Crewe Engineering and Design UTC

About Crewe Engineering and Design UTC Browse Features

Crewe Engineering and Design UTC

Name Crewe Engineering and Design UTC
Ofsted Inspection Rating Good
Inspection Date 04 June 2019
Address West Street, Crewe, Cheshire, CW1 2PZ
Phone Number 01270218150
Type Academy
Age Range 14-19
Religious Character Does not apply
Gender Mixed
Number of Pupils 218 (77% boys 23% girls)
Number of Pupils per Teacher 10.9
Academy Sponsor Utc Crewe
Local Authority Cheshire East
Percentage Free School Meals 19.9%
Percentage English is Not First Language 7.8%
Persisitent Absence 5.1%
Pupils with SEN Support 15.6%
Catchment Area Information Available Yes, our catchment area data is FREE
Last Distance Offered Information Available No

Information about this school

Crewe Engineering and Design UTC is a 14 to 19 university technical college with a focus on engineering, design and manufacturing specialisms. The college is owned by Crewe UTC, which is a stand-alone academy trust. It opened in September 2016. The college is sponsored by Bentley Motors, OSL Global and Manchester Metropolitan University. The governing body comprises representative trustees of each of the sponsors. The college is smaller than the average and provides education for pupils in key stages 4 and 5. Pupils join the college in Year 10 or in Year 12 for the sixth form. The majority of pupils are of White British heritage. The proportion of pupils who speak English as an additional language is below the national average. The proportion of disadvantaged pupils is above the national average. The proportion of pupils with SEND is above the national average. The proportion of pupils who have an education, health and care plan is below average. The college does not make use of any alternative providers.

Summary of key findings for parents and pupils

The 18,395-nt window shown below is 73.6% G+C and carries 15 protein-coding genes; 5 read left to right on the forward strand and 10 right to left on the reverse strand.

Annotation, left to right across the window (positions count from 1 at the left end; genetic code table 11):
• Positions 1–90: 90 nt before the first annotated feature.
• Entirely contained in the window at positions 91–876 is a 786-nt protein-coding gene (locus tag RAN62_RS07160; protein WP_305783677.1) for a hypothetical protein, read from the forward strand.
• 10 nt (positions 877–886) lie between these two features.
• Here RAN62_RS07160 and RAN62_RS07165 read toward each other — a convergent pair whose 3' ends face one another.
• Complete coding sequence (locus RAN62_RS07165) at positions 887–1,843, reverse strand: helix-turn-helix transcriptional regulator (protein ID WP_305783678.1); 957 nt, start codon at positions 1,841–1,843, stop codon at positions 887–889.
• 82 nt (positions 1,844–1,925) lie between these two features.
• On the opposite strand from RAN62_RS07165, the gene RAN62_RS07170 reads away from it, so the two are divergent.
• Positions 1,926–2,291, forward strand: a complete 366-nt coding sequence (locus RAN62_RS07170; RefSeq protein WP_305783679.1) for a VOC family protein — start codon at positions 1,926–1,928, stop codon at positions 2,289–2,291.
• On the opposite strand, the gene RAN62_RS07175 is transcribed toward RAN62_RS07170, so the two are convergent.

This is a good school The principal, well supported by senior leaders, staff and governors, has created a nurturing culture. Many pupils with previous poor experiences of secondary education thrive and develop a strong understanding of science, technology, engineering and mathematics (STEM). Governors know the college well. They have considerable expertise in the college’s specialisms of engineering, design and manufacturing. Pupils, including disadvantaged pupils and those with special educational needs and/or disabilities (SEND), make good progress from low starting points across a range of subjects. Relationships between pupils and teachers are respectful. Pupils behave well. Rates of exclusions are well below the national average. Teaching, learning and assessment are good. However, some of the most able pupils are not provided with work that is sufficiently challenging. Consequently, these pupils do not make the progress of which they are capable. Attainment and progress in mathematics are not as strong as in other subjects. Leaders are taking action to improve pupils’ progress in mathematics. Teaching is improving. Nevertheless, there is still more to do to improve pupils’ progress in this subject. Pupils feel safe and are cared for well. They are confident and articulate. The curriculum has a strong focus on courses relating to the college’s specialisms. It is well matched to the needs and interests of pupils and the regional area. All Year 11 pupils and Year 13 students go on to appropriate education, employment or training. They have many opportunities to develop employability skills through project work and work experience with employers. Pupils enjoy coming to the university technical college (UTC). Attendance is higher than the national average for secondary schools. Parents and carers are delighted with the education that their children receive. Pupils’ spiritual, moral, social and cultural development is promoted effectively. Middle leaders form a committed team. Some have still to fully develop their skills in improving their subject areas. Sixth formers value the wide array of opportunities available to them. They make strong progress in vocational courses. The small number of students who follow academic subjects now make better progress than those who left in 2018.